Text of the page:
Lessons from Edward Weston

I finally made it, on the very last day, to the exhibition and sale of Edward Weston prints at the Chris Beetles Gallery in London.  I’ve admired Weston’s work, especially his landscapes and still lifes, for a long time.  I used to admire Ansel Adams’ landscapes even more than Weston’s but, whereas I now see  AA’s work as a little sentimental, pastoral and clichéd, I have retained my admiration for some, though not all of Weston’s. Like most people, I am familiar with their work from books.  Although I have seen some originals by Adams I don’t think I’ve ever seen originals of Weston’s; the prints in this exhibition are from the original EW negatives but printed by his son Cole, which means they are pretty close to EW’s vision and good enough for me!

LESSON 1: books and original prints are different. Printing technology has improved tremendously in the last 20 years and the quality achieved in the best books is superb but there is still something about the quality of the blacks in a fine silver gelatin print that isn’t quite achieved in any book. But that’s getting picky: for me the real difference is in looking, really looking, at a print in isolation that brings out layers of detail and meaning that I don’t see when looking at a book. Perhaps it is the shear number of pictures I am presented with in a book that dilutes the impact, or maybe I’m like a kid in a sweet shop, turning the pages too quickly. Note to self – take longer to look!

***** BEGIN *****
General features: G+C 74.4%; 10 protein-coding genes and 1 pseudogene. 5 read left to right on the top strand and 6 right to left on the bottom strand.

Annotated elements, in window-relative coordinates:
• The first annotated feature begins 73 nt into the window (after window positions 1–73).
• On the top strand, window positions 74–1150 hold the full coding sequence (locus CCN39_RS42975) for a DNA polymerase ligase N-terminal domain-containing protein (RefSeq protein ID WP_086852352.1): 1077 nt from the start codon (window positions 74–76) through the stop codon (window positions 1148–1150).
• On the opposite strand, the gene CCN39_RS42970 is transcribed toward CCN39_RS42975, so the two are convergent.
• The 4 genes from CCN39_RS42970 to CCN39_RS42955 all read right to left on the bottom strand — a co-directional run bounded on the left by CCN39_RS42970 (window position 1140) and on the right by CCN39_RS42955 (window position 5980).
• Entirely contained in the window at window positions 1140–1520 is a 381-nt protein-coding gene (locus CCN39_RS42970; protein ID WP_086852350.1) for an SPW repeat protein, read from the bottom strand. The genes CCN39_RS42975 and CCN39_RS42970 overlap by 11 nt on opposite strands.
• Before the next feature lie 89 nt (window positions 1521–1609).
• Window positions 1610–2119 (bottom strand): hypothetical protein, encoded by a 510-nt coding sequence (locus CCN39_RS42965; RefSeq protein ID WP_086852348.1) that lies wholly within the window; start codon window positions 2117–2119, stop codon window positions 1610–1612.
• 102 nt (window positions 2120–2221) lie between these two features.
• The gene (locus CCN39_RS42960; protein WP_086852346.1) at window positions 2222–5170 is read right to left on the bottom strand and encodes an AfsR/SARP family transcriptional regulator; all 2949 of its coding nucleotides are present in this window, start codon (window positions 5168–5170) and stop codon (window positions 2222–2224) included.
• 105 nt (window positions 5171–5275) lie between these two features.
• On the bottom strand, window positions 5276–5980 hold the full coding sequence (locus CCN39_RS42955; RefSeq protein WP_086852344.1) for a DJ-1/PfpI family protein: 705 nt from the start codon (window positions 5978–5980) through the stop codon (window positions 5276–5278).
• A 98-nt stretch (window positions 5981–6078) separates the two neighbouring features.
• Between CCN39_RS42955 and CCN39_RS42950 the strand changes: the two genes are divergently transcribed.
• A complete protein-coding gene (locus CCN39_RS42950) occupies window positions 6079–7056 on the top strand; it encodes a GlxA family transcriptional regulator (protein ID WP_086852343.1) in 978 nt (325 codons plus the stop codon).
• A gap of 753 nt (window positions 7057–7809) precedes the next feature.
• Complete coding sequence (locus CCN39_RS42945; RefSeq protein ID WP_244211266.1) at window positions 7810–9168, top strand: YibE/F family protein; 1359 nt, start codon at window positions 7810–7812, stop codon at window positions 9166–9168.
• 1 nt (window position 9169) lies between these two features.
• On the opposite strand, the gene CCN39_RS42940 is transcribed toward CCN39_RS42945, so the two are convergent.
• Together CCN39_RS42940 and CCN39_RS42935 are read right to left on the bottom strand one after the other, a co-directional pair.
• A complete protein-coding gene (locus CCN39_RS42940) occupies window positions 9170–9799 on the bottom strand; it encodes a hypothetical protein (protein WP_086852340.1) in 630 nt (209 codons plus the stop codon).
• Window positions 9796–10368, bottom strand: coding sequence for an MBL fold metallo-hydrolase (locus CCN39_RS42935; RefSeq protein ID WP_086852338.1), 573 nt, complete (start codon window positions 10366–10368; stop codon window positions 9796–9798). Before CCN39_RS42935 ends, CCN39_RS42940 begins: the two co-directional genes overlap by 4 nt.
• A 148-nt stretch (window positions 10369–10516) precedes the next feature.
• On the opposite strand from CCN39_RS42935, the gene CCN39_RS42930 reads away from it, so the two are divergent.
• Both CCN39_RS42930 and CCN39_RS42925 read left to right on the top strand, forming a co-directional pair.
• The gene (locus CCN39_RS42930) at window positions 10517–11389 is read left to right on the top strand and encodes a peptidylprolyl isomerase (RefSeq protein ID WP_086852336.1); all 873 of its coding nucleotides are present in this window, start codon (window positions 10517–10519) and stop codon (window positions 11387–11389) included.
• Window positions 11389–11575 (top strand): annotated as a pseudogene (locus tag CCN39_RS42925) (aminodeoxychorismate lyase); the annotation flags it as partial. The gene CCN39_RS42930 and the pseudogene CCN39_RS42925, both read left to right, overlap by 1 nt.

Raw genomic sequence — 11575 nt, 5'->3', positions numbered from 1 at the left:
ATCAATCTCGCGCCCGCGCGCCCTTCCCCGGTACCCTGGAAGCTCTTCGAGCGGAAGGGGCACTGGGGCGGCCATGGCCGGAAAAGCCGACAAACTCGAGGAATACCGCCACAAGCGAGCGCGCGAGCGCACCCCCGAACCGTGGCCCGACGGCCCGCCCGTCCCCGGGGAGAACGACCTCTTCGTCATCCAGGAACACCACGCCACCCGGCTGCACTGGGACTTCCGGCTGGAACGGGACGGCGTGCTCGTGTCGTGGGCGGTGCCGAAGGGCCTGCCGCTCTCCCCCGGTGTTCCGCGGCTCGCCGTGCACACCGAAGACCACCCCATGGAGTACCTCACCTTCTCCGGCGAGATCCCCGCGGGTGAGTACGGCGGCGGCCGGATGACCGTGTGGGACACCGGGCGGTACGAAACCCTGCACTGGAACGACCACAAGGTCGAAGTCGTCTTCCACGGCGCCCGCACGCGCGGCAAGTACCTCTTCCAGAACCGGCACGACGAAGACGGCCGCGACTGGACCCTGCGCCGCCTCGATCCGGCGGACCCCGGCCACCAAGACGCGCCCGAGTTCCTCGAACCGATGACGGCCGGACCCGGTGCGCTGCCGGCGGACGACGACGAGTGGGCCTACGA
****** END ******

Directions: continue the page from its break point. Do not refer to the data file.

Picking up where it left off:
LESSON 2: Edward Weston’s photographs can be improved. In his day, EW was an artist pushing the boundaries of his cultural environment and doggedly pursuing his personal vision. He was of the opinion that the camera’s strength was in its ability to record of reality while acknowledging the abstraction of the 2-dimensional black & white print. This reflects my own view and is probably why I still like his photographs, that and the lack of sentimentality. But if I were taking the same landscapes I would probably aim for a more abstract effect. Here’s an example of what I mean: the first image is as EW interpreted Oceano in 1936

Edward Weston, Oceano 1936

but I think that masking the top improves the photo

masked version of E> Weston, Oceano 1936

My own opinion is that removing the horizon strengthens the image and makes it more abstract, which I prefer. But then it’s no longer an Edward Weston photograph.

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